It is important that an employer train its interviewing staff to avoid asking questions that are discriminatory in nature. It is illegal to discriminate on the basis of age, race, national origin, religion, sex, sexual preference, marital status, physical handicap, etc (we say “etc” here because we're not experts in the law and there may be other protected classes not listed here; please consult your attorney). To stay out of trouble, ask only questions that directly bear on the candidate's ability to carry out the responsibilities of the job.
Here is a sampling of inappropriate/illegal interviewing questions:
- What is your maiden name?
- Are you married?
- Where does your spouse work?
- Are you pregnant?
- Do you intend to have children?
- How many children do you have? How old are they?
- Can you make adequate provisions for child care?
- How old are you?
- When did you graduate from high school?
- Where were you born?
- What sort of accent is that?
- What kind of name is that?
- Of what country are you a citizen?
- Where did you learn to speak [e.g. Spanish]?
- What language do you speak at home?
- What is your religion?
- What do you do Sunday mornings?
- Would your religion prevent you from working weekends?
- Are you disabled?
- Have you ever filed a workers’ compensation claim?
- How many days were you sick last year?
- Do you have AIDS?
- Have you ever been arrested?
- What kind of discharge did you get from the military?
- Have you ever declared bankruptcy?
- Have you ever had your wages garnished?
- Who is the nearest relative we should contact in case of emergency?
- Do you own your own home?
Job applications serve two purposes. First, applicants may gain information about you, their prospective employer. For example, application forms provide an opportunity for you to communicate your intent to employ at will. The employment at will concept means that either the employee or the employer may terminate the employment relationship at any time or for any cause unless prohibited by law or contract. Second, you may use the job application to find out whether the applicant is qualified for the opening. The job application is one of the tools used for screening applicants. It supplements the information provided on a resume. In seeking information about the applicants, some employers inadvertently ask questions that discriminate against qualified candidates in protected groups.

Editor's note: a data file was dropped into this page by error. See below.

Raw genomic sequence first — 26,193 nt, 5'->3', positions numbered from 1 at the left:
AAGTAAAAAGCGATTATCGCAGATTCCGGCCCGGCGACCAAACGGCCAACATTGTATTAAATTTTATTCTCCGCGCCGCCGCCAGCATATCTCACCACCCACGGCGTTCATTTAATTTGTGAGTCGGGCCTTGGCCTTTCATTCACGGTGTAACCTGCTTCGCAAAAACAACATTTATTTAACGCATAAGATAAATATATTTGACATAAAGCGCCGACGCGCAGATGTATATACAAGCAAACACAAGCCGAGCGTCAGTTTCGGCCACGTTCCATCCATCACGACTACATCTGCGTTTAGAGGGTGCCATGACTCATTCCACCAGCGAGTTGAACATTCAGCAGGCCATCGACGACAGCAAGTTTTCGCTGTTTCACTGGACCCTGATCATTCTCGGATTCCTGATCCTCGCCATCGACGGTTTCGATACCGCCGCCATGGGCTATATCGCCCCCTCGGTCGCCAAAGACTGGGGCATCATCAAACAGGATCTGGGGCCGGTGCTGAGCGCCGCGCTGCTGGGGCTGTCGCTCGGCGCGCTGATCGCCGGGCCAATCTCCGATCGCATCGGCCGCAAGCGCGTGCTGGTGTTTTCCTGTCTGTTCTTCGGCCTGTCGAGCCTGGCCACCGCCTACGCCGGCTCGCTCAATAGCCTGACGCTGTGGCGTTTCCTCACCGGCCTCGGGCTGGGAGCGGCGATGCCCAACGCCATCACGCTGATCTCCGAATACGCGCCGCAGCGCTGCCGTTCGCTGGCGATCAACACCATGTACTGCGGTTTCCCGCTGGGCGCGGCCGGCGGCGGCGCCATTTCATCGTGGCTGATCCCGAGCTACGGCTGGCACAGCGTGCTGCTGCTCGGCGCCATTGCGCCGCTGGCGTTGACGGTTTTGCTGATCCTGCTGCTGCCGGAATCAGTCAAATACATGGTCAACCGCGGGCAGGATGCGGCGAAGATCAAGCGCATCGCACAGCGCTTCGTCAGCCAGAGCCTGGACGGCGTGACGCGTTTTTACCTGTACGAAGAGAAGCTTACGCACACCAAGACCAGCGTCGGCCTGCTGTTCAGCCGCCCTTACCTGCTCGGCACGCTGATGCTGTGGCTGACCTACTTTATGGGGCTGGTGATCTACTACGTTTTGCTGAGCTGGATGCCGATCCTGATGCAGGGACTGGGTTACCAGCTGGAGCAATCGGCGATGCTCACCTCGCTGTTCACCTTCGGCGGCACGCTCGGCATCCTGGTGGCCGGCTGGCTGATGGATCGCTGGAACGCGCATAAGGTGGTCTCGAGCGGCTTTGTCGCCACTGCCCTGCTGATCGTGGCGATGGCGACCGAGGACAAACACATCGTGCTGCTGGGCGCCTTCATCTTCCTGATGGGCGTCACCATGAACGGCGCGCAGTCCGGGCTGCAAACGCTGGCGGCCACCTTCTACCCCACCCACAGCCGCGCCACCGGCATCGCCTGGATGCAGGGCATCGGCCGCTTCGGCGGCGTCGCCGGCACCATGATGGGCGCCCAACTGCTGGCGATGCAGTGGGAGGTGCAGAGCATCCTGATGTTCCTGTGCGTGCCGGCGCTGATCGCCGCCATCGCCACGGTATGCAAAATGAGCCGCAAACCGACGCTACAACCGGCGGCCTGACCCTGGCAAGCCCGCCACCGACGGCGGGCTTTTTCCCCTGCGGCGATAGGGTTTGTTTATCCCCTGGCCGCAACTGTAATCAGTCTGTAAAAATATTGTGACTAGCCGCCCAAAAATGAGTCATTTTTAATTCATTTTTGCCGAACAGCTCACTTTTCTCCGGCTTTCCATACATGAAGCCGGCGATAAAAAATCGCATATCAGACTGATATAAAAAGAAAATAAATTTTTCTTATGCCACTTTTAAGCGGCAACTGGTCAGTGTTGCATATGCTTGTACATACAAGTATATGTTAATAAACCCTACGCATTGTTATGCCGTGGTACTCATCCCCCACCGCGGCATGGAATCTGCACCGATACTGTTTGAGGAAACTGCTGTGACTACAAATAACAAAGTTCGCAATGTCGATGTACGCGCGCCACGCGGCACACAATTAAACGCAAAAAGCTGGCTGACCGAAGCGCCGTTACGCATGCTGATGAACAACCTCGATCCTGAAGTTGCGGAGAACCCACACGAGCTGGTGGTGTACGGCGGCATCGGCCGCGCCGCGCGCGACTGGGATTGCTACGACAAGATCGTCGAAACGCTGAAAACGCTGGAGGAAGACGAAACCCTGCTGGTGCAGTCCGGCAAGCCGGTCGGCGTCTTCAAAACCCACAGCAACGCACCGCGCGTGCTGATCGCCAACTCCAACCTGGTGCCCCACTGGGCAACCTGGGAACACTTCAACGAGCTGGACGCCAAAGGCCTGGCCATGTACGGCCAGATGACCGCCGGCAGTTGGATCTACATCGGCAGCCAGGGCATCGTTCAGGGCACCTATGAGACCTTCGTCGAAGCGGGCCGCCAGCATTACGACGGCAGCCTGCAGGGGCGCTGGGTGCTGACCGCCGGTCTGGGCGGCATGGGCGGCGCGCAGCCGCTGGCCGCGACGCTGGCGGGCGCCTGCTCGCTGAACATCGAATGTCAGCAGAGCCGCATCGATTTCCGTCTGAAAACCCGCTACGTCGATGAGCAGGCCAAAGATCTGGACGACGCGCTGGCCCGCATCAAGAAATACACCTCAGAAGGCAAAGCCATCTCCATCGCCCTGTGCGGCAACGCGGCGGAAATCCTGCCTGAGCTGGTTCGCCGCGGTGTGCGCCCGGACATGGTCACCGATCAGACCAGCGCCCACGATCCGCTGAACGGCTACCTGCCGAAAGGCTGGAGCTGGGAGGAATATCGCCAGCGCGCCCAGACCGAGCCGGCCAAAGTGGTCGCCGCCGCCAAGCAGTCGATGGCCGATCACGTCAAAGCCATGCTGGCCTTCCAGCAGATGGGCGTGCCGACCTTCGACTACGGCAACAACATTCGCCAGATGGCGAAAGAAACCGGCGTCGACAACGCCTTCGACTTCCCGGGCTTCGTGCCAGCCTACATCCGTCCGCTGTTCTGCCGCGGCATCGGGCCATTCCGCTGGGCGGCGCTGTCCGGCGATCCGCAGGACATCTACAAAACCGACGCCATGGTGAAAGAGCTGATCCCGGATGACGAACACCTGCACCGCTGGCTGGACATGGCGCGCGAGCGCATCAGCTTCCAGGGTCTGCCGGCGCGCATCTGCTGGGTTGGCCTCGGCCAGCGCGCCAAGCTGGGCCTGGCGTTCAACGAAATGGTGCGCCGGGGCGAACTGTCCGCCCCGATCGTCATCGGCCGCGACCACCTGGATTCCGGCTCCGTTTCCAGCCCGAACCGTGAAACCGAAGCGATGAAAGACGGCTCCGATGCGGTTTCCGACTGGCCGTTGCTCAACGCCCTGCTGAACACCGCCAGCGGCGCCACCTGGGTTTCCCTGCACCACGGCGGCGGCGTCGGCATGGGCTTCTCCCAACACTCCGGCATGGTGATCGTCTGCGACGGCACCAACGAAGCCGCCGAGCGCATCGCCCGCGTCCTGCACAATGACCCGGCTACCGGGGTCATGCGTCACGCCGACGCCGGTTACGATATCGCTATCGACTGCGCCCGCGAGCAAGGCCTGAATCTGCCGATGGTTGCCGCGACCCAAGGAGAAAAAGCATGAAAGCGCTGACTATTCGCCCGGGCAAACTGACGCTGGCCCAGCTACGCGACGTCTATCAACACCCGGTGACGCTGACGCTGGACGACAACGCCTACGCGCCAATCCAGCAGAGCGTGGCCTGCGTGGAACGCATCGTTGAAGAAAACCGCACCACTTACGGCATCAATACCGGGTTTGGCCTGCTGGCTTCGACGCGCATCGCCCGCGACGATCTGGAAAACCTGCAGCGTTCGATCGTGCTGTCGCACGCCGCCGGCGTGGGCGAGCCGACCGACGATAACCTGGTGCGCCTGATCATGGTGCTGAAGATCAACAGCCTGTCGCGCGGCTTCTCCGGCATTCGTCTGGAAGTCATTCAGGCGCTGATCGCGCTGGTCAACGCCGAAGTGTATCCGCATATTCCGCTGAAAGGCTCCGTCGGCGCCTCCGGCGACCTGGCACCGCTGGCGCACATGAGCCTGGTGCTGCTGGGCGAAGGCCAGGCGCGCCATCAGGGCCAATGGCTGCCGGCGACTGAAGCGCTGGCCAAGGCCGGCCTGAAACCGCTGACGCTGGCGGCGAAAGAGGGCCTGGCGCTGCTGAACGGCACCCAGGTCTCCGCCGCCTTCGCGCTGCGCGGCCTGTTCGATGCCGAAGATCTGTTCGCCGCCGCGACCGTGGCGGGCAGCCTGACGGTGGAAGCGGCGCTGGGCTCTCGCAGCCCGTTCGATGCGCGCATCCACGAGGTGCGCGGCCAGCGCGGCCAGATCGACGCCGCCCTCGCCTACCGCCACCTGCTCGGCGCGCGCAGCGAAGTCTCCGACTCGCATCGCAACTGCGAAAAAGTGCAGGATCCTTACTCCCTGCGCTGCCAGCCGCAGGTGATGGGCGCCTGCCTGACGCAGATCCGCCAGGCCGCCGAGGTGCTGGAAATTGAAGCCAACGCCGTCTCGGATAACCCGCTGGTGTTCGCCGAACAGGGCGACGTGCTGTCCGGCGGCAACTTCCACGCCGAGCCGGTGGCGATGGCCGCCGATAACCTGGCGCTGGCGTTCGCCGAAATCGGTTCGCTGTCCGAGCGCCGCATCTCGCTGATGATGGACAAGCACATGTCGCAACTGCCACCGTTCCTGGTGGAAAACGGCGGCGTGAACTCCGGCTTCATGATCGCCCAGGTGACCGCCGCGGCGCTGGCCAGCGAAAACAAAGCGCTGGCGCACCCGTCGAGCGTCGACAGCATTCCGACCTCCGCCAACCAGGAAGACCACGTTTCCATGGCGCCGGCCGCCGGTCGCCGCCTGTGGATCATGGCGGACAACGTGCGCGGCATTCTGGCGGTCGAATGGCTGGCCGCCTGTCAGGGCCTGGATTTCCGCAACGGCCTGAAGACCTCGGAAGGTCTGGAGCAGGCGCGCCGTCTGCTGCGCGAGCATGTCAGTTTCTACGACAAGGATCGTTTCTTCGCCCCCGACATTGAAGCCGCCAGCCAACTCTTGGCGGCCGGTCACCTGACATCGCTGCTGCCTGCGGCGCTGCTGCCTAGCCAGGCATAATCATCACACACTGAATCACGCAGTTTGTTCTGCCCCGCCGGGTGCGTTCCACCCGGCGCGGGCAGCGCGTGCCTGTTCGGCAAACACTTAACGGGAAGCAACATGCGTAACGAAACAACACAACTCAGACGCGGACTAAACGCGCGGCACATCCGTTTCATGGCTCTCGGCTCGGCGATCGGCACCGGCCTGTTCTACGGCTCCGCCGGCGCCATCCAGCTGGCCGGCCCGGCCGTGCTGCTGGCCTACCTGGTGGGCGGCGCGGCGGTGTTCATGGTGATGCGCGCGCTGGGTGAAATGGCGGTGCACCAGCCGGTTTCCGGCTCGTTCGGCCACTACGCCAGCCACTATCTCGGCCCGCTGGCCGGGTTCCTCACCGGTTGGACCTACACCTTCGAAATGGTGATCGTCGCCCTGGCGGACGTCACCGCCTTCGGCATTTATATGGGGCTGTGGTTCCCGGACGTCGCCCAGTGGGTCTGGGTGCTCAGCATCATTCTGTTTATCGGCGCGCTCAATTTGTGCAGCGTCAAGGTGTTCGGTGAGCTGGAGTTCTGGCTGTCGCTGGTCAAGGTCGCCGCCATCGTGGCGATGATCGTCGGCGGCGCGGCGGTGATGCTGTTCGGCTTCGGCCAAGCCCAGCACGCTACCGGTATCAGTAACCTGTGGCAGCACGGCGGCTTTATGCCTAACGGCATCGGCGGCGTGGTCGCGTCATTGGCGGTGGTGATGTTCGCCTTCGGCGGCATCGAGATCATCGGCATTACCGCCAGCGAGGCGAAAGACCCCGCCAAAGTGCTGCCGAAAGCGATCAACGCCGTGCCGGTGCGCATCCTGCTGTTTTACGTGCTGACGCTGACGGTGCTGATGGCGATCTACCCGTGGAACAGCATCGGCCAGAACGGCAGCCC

Many employers don’t have a candidate complete an employment application until later in the recruiting process, i.e. not until a candidate has at least made it through the initial screening process (after all, if a candidate doesn’t get past the initial interview, then the application is moot).
To minimize the potential for employment bias liability, application forms should ask only for job-related information that directly pertains to the applicant's current skills, training and ability to perform the job. Eliminate any questions that are not job-related or are personal in nature. Remove all questions relating to employees rather than applicants, such as benefits information, social security number and emergency contacts. There are many examples of job application forms on the web. And again, if you have any questions about this topic, it is best that you consult your employment law attorney.